Pivot blocks for Marine all-terrain vehicles require export licenses from the State Department. But nearly identical pivot blocks for fire trucks can be exported nearly anywhere in the world without a license.  And yet, under our current system, we devote the same licensing resources to protecting pivot blocks for Marine all terrain vehicles as we do to protect the vehicles themselves. This simply does not make sense.

A reformed export control system will allow us to focus on the high-risk dual-use technologies that pose the greatest risk to our national security, while permitting greater exports of items that pose little or no risk.

One of the first results of the reform effort is the encryption rule that Commerce published in June.  It will provide useful data to the Government about exports of encryption items while creating for exporters a more efficient and timely process for reviewing notifications.

Finally, we have just heard the President announce that he intends to sign an Executive Order to create an export enforcement coordination center.

Export enforcement will continue to be a crucial part of our export control system.  And by reforming how we license dual-use products and technologies, we will free up our export enforcement agents to focus on interdicting those exports that pose the greatest potential risk to our national security.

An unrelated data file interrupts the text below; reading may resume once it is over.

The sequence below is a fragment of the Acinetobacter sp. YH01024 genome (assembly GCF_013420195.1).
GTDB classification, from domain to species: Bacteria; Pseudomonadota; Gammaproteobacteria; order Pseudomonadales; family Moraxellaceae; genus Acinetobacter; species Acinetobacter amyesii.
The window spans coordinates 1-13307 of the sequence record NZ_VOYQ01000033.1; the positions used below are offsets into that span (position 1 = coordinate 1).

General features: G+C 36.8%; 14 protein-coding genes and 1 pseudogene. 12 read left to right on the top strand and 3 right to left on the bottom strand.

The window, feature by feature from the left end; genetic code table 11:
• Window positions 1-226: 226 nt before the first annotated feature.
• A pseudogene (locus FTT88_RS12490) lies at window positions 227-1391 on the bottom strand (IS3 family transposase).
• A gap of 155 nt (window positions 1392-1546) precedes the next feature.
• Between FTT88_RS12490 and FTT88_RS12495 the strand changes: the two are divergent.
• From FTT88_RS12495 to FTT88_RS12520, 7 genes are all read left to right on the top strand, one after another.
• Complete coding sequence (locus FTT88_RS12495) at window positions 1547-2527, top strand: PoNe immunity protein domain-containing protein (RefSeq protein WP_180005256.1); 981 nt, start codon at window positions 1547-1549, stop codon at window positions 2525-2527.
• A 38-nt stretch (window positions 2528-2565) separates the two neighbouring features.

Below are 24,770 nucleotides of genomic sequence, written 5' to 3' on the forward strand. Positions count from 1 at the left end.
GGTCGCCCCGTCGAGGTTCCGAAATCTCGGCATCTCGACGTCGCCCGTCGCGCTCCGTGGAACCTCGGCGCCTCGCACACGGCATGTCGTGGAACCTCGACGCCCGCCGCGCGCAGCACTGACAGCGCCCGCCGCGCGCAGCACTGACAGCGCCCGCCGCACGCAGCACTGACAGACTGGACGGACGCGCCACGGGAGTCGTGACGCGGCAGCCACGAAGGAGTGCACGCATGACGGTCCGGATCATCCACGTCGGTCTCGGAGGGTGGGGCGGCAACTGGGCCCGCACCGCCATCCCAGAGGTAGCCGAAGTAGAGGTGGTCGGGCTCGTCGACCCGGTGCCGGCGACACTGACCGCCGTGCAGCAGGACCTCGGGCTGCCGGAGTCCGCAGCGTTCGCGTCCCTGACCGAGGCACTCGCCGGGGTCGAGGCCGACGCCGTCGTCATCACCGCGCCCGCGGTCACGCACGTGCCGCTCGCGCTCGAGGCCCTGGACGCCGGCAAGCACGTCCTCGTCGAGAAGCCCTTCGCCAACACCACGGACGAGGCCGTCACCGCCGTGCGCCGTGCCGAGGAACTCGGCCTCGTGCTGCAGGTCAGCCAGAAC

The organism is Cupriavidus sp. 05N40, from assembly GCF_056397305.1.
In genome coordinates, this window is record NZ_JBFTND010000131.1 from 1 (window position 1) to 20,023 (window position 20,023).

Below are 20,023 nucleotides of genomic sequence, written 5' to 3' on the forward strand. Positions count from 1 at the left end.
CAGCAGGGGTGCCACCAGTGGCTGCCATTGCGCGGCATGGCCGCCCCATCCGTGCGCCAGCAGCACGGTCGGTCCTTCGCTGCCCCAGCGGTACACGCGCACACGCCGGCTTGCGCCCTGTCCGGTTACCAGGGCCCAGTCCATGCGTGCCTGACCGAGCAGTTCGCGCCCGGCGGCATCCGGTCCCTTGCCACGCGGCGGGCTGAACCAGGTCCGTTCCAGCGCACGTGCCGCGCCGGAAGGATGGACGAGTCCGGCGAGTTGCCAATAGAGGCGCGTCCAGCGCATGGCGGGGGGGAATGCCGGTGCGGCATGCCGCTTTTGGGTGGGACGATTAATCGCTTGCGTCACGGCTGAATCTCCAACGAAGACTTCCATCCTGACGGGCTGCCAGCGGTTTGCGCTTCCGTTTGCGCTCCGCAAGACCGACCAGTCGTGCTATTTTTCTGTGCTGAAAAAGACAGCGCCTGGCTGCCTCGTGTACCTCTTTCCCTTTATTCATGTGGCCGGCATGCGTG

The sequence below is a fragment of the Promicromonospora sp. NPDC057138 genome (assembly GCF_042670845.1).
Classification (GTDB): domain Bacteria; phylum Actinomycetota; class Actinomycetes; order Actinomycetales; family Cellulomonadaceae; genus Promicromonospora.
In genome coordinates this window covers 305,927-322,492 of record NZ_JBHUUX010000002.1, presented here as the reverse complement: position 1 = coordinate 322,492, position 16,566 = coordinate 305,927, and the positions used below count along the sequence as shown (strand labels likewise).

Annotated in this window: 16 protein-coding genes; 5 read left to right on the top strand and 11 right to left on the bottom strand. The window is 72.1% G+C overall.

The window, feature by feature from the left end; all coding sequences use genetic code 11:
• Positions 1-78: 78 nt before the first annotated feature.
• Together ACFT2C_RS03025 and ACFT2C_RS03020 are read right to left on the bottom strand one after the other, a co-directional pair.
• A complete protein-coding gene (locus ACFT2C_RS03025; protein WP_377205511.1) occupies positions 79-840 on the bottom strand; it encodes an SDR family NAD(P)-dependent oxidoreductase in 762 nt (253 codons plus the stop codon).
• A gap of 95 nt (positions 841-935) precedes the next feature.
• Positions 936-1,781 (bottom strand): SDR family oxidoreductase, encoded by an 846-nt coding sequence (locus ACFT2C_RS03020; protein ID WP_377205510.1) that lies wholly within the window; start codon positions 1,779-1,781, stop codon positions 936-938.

In the past year, BIS special agents investigated and helped in the criminal prosecution of an Iranian front company that was shipping U.S.-made 747s to Iran.  And special agents also broke up an illegal transshipment ring in the Netherlands that was exporting American airplane parts to end-users in Iran.

With a more efficient and rational export control system, we can free up more of our enforcement and licensing teams to focus their resources on these real threats.
Going forward, our export control regime must be nuanced enough to allow our companies to remain competitive throughout the world, but most importantly, strong and robust enough to keep America safe.
This is a process on which I look forward to working with all of you.

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Changes Weighed in Military Exports